Stevedoring giant Patrick Corporation saw through the hype surrounding short message service (SMS) and GPRS (general packet radio services) when choosing its new multimillion dollar communications infrastructure, preferring to stay with the tried and tested.
Norman Arnott, Patrick Corporation manager of corporate IT, said Telstra's Fleetcoms network was chosen for an electronic proof of delivery system (ePod) as it was the "most cost effective" at this time.
"SMS was too expensive due to the amount of traffic that is sent to the trucks, and from a Patrick perspective, GPRS is all talk.
"We haven't seen the full costing."
Fleetcoms is a public mobile radio network, which enables voice and data transmissions. The system uses the trunking principle, allowing a large number of users shared access to a common pool of resources. Users are dynamically assigned exclusive use of a channel for the duration of their call.
Patrick is rolling out the ePod system, currently in the pilot mode for the next two months, to two of, Patrick's business units, autocare and port services.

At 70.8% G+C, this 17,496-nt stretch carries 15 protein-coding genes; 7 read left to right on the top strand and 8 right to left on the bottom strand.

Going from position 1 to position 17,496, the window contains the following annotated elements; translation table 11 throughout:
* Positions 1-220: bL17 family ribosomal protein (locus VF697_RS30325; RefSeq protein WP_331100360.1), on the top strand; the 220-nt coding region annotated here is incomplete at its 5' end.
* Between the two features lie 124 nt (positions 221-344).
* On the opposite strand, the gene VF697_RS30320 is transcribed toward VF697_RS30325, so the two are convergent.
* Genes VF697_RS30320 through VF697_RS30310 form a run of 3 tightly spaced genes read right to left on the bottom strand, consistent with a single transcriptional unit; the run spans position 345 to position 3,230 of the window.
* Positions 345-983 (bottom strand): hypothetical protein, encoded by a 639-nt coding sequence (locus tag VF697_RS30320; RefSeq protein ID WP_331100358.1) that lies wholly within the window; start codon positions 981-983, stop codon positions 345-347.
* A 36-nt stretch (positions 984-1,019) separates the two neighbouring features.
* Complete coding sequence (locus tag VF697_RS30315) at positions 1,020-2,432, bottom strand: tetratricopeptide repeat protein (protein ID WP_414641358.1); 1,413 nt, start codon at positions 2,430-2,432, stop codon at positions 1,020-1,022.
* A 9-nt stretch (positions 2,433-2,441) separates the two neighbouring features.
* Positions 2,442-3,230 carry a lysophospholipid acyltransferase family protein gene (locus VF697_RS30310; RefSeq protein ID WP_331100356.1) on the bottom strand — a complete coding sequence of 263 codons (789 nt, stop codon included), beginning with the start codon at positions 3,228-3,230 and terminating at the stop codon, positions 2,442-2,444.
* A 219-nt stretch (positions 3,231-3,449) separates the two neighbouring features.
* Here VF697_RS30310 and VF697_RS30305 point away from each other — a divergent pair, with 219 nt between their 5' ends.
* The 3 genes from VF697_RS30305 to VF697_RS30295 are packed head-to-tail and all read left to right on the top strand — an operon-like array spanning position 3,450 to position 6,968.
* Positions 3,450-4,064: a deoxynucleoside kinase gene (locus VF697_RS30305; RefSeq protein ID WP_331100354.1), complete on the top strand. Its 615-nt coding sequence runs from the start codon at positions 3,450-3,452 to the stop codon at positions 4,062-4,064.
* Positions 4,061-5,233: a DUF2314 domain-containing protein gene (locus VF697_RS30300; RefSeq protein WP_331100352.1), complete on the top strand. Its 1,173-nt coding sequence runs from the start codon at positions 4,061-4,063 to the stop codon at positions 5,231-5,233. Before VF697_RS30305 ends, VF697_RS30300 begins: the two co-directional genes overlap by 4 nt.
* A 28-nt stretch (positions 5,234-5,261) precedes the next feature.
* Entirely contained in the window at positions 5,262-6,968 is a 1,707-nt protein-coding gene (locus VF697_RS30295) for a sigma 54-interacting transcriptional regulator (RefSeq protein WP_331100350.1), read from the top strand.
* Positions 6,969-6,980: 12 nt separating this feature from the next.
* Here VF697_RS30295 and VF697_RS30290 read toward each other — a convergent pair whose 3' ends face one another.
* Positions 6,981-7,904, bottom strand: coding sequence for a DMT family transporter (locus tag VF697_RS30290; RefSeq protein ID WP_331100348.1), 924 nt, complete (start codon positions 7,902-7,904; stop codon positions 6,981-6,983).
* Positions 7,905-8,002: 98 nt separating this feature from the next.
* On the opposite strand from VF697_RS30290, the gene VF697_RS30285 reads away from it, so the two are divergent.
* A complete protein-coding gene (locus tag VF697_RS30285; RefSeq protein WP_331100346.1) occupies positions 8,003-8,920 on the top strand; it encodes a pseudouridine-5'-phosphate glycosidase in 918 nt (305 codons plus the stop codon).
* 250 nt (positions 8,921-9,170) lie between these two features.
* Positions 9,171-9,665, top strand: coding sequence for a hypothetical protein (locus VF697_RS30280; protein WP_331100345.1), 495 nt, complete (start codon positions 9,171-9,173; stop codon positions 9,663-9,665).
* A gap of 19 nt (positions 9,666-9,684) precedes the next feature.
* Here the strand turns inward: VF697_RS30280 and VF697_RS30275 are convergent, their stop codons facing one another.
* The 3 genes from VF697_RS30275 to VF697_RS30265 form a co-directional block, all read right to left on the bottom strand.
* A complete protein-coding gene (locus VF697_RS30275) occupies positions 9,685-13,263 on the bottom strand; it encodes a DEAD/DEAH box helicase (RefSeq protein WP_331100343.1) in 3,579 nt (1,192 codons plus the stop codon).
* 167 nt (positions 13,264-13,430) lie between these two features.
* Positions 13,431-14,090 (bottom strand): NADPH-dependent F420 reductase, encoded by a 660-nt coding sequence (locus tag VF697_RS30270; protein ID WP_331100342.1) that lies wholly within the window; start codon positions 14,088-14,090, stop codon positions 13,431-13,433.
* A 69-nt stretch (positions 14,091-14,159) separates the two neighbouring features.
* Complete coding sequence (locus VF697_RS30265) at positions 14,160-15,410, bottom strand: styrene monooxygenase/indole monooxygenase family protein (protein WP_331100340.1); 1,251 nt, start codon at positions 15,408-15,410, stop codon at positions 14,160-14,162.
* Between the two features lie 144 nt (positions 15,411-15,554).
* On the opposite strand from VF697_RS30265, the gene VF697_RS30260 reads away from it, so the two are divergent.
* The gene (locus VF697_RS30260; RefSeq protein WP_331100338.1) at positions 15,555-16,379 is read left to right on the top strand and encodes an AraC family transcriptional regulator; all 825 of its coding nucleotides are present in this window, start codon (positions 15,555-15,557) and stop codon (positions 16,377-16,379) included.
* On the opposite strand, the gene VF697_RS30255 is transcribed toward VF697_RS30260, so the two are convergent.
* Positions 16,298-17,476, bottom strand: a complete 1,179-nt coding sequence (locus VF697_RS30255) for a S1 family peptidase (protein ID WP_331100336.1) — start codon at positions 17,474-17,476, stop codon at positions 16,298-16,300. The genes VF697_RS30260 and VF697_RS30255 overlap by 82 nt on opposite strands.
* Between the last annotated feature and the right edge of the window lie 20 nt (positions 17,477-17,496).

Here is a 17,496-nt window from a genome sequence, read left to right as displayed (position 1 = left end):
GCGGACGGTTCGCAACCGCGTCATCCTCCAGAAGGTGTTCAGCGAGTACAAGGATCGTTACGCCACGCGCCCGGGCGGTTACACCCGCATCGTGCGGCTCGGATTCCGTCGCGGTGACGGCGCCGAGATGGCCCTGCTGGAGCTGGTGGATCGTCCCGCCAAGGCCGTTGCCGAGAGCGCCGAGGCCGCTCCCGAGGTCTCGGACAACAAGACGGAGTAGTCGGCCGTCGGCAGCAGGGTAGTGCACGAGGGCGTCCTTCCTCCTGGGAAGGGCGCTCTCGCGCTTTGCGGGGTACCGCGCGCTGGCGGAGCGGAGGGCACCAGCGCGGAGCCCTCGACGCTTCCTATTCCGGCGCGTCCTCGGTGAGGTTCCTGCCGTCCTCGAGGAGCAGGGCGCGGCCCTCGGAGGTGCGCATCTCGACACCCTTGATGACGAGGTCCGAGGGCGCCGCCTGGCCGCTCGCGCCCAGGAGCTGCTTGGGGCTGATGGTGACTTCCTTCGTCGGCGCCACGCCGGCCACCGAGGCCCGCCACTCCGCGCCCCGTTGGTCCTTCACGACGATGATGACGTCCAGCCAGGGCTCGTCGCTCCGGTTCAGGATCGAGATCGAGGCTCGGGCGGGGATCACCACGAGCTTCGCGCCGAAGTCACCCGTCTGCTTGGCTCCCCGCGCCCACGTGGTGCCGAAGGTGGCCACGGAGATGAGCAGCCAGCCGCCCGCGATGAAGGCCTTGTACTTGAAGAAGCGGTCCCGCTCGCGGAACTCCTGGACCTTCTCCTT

The system will link about 300 trucks in autocare and 250 in port services, enabling drivers to receive jobs electronically.
Mike Foster, Telstra chief of business sales, said a driver will be allocated a job electronically, and directed to the relevant Patrick compound.
"The driver then scans the VIN barcode on each vehicle to confirm the correct units. The system will advise if the wrong vehicle has been loaded. When the load is complete the driver acknowledges and proceeds to the delivery destination.
"Once the delivery is complete, the system will acknowledge receipt and the next job will be issued to that particular truck."
As a backup for any network problems, he said there is a SIM card in each truck's unit, which also collects data on the truck performance.
Arnott said implementation of the project should be complete by the middle of 2003.
"Dependent on the success of the project on how much we use it we may expand to three more business units [and] it may become our standard."
Arnott said there is an option for the fleet link unit to be upgraded to GPRS when it is "financially viable".
Arnott was unable to put an exact figure for the three-year contract with Telstra, but said the ROI for the two projects will be "very good".
"It will mean a better use of the fleet, more jobs achieved during the year and less paper." He said the new system will also mean a reorganisation of how the company handles it fleet and the "number of people used".